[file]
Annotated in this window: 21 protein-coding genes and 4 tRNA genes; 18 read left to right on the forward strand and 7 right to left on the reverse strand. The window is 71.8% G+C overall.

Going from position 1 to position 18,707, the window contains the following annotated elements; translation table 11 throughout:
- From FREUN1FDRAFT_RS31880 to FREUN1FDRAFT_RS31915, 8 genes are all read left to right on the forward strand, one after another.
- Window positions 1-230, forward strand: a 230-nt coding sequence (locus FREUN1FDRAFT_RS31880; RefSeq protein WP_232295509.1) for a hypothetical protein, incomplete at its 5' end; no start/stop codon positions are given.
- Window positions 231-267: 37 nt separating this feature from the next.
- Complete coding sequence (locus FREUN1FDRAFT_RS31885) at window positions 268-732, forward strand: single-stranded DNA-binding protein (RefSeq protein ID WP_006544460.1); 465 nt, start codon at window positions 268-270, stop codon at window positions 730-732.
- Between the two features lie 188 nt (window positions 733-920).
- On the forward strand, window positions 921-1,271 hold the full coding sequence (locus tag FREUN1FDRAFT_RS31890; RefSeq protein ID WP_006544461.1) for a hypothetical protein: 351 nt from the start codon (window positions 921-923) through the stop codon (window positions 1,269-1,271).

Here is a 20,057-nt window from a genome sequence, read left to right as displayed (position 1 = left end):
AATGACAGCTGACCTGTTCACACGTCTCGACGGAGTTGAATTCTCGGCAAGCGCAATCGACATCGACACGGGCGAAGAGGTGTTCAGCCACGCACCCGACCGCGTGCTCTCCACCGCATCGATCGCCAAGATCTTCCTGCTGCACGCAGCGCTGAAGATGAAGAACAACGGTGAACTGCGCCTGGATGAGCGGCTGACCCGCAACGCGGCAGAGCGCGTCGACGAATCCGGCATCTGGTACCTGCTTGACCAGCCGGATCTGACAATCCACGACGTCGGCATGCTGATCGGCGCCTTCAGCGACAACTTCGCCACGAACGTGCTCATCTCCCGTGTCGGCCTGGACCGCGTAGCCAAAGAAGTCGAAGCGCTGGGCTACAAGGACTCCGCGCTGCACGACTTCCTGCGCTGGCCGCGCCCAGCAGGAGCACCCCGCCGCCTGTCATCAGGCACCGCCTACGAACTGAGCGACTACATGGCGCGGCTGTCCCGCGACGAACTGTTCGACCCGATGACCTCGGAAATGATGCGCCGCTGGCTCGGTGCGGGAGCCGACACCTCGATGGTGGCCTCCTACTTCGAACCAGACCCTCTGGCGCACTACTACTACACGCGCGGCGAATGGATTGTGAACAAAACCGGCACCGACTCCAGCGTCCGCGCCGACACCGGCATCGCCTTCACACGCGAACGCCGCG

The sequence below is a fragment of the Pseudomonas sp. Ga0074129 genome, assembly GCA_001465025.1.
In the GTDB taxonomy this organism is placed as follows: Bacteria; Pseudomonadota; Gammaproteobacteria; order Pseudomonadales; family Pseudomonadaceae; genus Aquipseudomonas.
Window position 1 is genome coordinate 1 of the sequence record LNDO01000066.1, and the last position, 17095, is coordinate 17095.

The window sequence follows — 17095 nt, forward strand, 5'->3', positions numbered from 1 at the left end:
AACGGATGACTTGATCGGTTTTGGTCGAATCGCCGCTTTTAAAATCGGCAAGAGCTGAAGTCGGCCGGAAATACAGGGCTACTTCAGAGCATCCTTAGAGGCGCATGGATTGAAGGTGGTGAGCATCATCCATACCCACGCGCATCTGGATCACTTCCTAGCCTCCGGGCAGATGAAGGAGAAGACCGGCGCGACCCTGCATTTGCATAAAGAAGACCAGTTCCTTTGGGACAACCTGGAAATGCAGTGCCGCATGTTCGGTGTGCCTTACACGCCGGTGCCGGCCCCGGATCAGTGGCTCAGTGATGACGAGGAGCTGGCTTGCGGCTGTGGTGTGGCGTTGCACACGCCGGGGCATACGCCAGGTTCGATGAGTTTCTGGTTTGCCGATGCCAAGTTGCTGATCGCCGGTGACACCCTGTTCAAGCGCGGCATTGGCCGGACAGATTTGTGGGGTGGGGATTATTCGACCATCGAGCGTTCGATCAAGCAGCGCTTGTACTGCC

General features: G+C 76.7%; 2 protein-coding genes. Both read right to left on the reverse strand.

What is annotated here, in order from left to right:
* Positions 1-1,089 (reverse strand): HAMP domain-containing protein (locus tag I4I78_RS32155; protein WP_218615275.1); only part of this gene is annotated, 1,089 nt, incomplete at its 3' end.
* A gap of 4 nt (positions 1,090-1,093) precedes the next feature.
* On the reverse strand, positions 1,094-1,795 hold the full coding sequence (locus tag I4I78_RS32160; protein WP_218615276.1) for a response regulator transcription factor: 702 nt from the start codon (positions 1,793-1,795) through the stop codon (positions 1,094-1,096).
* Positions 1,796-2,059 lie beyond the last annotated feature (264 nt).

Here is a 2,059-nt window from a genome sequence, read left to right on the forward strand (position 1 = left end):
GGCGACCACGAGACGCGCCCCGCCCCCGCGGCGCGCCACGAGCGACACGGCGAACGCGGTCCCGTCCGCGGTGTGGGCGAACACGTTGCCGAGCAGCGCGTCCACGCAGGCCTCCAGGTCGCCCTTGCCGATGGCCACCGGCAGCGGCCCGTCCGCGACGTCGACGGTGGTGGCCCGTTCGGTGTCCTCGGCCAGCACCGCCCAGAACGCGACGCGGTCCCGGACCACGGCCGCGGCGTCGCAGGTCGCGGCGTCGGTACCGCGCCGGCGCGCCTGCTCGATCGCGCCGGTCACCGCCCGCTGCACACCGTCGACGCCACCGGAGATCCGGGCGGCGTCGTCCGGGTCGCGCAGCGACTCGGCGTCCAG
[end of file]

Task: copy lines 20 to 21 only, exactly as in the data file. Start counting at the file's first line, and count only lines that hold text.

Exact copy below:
* On the reverse strand, positions 1,094-1,795 hold the full coding sequence (locus tag I4I78_RS32160; protein WP_218615276.1) for a response regulator transcription factor: 702 nt from the start codon (positions 1,793-1,795) through the stop codon (positions 1,094-1,096).
* Positions 1,796-2,059 lie beyond the last annotated feature (264 nt).